How to develop a two-tiered security model for the hybrid work paradigm
As corporations plan phased returns of employees to the post-pandemic workplace, the hybrid model has emerged as the best balance between remote work and on-site presence. While the hybrid workplace presents the ideal response to the growing number of global employees, long-distance collaborations, and remote work capability, it is also vulnerable to cyberattacks on account of being a digitally reliant setup.
To enable a healthy and resilient security culture, enterprises, therefore, will need to enact robust security measures at both employee and organizational levels. Here’s looking at some of the ways businesses can create robust security infrastructure for remote as well as in-office workers alike.
Adoption of zero trust and multi-factor authentication policies
The first step to ensuring a robust digital security infrastructure is through the installation of security checks across all staff entry and onboarding points. To this end, multi-factor authentication built on a zero-trust approach offers the most reliable and advanced data protection proposition to businesses. By granting minimum access to critical information, as well as using a combination of OTPs, passwords, and biometric access, organizations can ensure greater data privacy and operational security.
Ensuring regular device updates
The foundations for secure entryways lie in secured and up-to-date device software. While in-office employees benefit from greater IT department supervision, WFH employees are typically left to their own devices. This leaves them vulnerable to cyberattacks owing to unpatched and outdated software, weak passwords, unencrypted storage, and backdoors. Further, the usage of the same device for personal and professional activities puts the confidential business data and enterprise network at greater risk of being compromised.
To ensure the best security outcomes, it is imperative to ensure WFH employees across geographies and time zones install regular software updates, along with ensuring that they are linked to an active anti-malware solution. This must be complemented by the installation of the latest versions of antivirus and regular security checks of employee devices. Employees must be encouraged to use separate devices for doing personal and work-related tasks. If a remote worker uses only a single device, it must have software-enabled compartmentalization of personal and work storage to prevent corporate data from leaking into other apps or websites.
In addition, organizations could institute policies where devices belonging to returning employees must be quarantined until they are cleared by IT teams as having no malicious software.
Remote fixing of devices
Greater supervision being facilitated for in-office employees doesn’t mean that distance workers are beyond the ambit of assistance from the security team when it comes to protecting their devices and data. Remote fixing tools such as LogMeIn’s LastPass allow internal IT teams to diagnose, patch, repair, update, and troubleshoot employee devices over the air. These solutions ensure that workers enjoy an equitable and seamless experience while working from home.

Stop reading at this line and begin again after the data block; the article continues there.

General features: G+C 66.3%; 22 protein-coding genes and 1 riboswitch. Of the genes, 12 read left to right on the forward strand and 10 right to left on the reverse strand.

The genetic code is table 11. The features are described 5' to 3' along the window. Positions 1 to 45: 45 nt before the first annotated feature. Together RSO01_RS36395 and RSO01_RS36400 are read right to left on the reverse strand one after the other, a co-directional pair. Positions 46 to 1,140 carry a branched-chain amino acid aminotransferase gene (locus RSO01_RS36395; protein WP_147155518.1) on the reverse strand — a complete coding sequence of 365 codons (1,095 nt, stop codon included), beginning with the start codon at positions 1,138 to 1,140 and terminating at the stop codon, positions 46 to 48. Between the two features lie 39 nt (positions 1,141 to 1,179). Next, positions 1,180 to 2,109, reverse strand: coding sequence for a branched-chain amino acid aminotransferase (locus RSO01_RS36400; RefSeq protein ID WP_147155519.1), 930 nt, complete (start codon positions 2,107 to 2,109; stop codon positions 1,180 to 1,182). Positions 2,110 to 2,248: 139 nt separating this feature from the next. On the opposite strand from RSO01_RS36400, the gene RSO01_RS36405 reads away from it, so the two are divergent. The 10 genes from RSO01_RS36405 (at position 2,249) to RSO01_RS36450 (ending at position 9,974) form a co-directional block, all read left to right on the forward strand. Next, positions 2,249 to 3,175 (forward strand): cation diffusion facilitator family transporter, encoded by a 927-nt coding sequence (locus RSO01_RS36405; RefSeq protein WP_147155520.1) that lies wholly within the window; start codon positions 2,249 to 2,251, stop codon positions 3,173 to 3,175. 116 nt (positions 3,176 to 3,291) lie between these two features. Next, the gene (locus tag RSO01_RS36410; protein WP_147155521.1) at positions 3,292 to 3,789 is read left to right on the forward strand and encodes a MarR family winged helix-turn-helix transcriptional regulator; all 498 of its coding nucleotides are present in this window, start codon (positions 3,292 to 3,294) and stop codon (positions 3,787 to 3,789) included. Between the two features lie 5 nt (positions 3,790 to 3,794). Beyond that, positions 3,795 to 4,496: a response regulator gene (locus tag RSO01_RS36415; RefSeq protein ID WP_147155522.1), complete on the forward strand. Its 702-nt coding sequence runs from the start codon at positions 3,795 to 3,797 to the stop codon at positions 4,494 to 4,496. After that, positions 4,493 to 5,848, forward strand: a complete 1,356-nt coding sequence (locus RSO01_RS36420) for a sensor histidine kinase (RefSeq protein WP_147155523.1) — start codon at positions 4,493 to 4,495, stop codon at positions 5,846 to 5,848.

Promoting cybersecurity best practices at an individual level
Providing organizations and their stakeholders complete digital security is a part of the holistic security culture that enterprises must inculcate. This is how they can ensure that the work paradigm of the future is anchored by safety and technological progression on the back of a top-down security culture.
Organizations must promote the belief that upholding digital security requirements isn’t the responsibility of the security department alone. A sustainable security culture requires a collective investment from all stakeholders in the organization. A vision that treats security as a non-negotiable asset, complemented by employee sensitization and training practices, is necessary for the safekeeping of valuable data and prevention against exploitation of vulnerabilities by threat actors. To drive optimal results, administrators must make sure that the mechanics used to deliver security training to employees account for different departments, learning styles, and abilities.
Educate, train, defend
Employees are the bedrock of any organization. Employee errors are common when they are unsupervised, anxious, or uneducated in matters pertaining to organizational security. Dialogue about security best practices must be made part of professional conversations. These activities should be incorporated right from the get-go, with IT and security team members in attendance during employee onboarding and orientation sessions.
Since the threat landscape is constantly evolving, so must the L&D landscape to help employees stay on top of the latest trends and developments. To this end, organizations must facilitate easy and round-the-clock access to resources, tools, and opportunities for employees to self-empower and self-learn. The more knowledge they gain in their own time, the more confidence they’ll possess. This has a knock-on effect on employee satisfaction which will fuel a faster spread of information vis-a-vis safety protocols.
The development of a two-tiered security culture from the employee level to the organizational is a gradual process. No longer an option, it has become a critical business imperative for organizations to not just survive in the face of an increasingly unsafe digital environment, but also to thrive and succeed. And intuitive security tools and empathetic operational practices comprise the key to unlocking a holistic security culture aimed at keeping the enterprise agile, resilient, and protected from all threats – existing as well as emerging.